Star Trek: Deep Space Nine

Star Trek: Deep Space Nine is not often known outside of science fiction circles. I’m sure if I said Captain Kirk or Captain Picard most people would know who I was talking about – however how many would recognise the name Benjamin Sisko?

It’s a shame that DS9 isn’t better know because it is an excellent series. In my view it is the best of the Star Treks – followed very closely by TNG.

DS9 took a while to find its footing. The first couple of seasons weren’t that interesting. Though it must be stated that the early DS9 seasons were much better than the first two seasons of TNG. DS9’s pilot episode was probable the best of all the Star Trek series. It established the themes of the series, introduced the characters and, unlike TNG, was well paced.

Deep Space Nine is the name of a space station in Bajoran space. The station is located near a wormhole and it is this that drives much of the story. It meant that the series could tread new ground, exploring through the wormhole, but also cover things in our side of the galaxy.

All the show’s main characters were well rounded individuals and there was no one to match the annoyances of Wesley Crusher or Neelik on TNG and Voyager respectfully.

The series faced some criticism from die hard fans because of the perceived abandonment of Gene Rodenberry’s ideals of a perfect future. Personally I don’t see this. It is true that DS9 is largely about a war but the human characters are not the aggressors. Also people of great virtue can only maintain that way of being in a setting that allows it. I could believe that humans could one day achieve would peace. However if there was some sort of disaster and survival became more difficult then some principals might fall by the wayside. A vegetarian, as an example, would probably eat meat if it was down to a choice between that or starvation. So as the characters, Sisko in particular, face great enemies and threats it stands to reason that sometimes a hard choice has to be made – the choice between being killed or killing.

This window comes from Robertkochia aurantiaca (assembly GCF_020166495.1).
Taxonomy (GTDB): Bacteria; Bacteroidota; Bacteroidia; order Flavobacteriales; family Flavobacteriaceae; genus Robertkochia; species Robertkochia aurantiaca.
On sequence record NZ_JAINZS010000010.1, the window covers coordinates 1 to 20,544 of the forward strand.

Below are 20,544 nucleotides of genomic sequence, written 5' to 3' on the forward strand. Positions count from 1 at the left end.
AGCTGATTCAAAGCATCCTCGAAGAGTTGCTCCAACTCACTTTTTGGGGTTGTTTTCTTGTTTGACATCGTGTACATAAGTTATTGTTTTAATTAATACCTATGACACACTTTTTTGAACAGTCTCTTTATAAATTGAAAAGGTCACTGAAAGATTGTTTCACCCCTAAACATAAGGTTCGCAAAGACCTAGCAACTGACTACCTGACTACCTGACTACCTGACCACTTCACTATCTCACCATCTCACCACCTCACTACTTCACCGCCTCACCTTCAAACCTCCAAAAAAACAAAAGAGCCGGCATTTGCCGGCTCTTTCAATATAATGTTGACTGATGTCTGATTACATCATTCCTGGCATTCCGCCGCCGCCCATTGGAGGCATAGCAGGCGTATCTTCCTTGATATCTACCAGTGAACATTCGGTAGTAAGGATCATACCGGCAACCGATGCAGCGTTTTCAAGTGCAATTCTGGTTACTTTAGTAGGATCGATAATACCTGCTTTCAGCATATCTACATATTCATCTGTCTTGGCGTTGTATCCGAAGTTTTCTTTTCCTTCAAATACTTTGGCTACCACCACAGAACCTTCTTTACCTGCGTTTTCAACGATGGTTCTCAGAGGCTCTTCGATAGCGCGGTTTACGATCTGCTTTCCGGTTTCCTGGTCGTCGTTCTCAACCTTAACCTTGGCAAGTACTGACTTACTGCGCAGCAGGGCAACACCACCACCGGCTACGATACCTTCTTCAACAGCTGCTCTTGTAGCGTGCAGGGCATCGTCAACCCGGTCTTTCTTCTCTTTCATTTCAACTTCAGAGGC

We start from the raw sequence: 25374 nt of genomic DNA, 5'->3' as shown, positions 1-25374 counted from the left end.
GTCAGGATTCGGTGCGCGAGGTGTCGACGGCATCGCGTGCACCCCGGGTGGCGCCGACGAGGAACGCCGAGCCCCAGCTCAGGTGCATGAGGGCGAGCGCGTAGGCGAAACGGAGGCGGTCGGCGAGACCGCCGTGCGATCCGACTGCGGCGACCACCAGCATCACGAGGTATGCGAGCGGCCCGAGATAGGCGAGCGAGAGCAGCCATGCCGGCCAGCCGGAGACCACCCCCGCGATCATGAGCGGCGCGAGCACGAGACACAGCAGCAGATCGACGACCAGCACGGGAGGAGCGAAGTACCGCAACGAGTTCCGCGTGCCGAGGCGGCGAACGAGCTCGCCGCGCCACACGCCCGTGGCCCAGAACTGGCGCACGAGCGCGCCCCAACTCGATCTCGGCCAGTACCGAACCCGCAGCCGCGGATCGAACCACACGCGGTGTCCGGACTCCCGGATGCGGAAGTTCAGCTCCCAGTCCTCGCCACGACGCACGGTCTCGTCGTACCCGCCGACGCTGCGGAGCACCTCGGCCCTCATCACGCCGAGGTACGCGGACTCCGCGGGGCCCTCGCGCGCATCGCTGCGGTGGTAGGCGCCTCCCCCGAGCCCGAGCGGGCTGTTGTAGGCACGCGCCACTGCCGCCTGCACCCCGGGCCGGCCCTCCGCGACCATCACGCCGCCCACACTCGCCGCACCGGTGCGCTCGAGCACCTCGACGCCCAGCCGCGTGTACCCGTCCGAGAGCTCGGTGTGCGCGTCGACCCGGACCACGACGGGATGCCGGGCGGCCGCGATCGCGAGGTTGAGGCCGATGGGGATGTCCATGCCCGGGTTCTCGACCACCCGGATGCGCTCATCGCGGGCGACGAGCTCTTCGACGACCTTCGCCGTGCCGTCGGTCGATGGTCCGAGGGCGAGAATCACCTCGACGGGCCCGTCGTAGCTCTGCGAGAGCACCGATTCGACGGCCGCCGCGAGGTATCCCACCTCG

I don’t know what Gene Rodenberry would have said had he been around but for me personal I think the series almost reinforces the idea of a perfect world. Sisko says in one episode that is easy to be a saint in paradise. However I think the best example comes form the episode ‘The Siege of Ar-558

“Let me tell you something about Hew-mons, nephew. They’re a wonderful, friendly people – as long as their bellies are full and their holosuites are working. But take away their creature comforts… deprive them of food, sleep, sonic showers… put their lives in jeopardy over an extended period of time… and those same friendly, intelligent, wonderful people will become as nasty and violent as the most bloodthirsty Klingon. You don’t believe me? Look at those faces, look at their eyes…” Quark.

This expresses everything I’ve been rambling towards. This is also shown in the Mark Twain short story ‘The Man that Corrupted Hadleyburg‘ It is about a town that prides itself in its integrity but it is soon revealed that the integrity of the town has never been tested and so fails at a vital moment.

Over all DS9 is an excellent show. It has a few problems here and there but most of those, at least the ones that come to mind at the moment, are little more than nitpicks. I thoroughly recommend you check this out.

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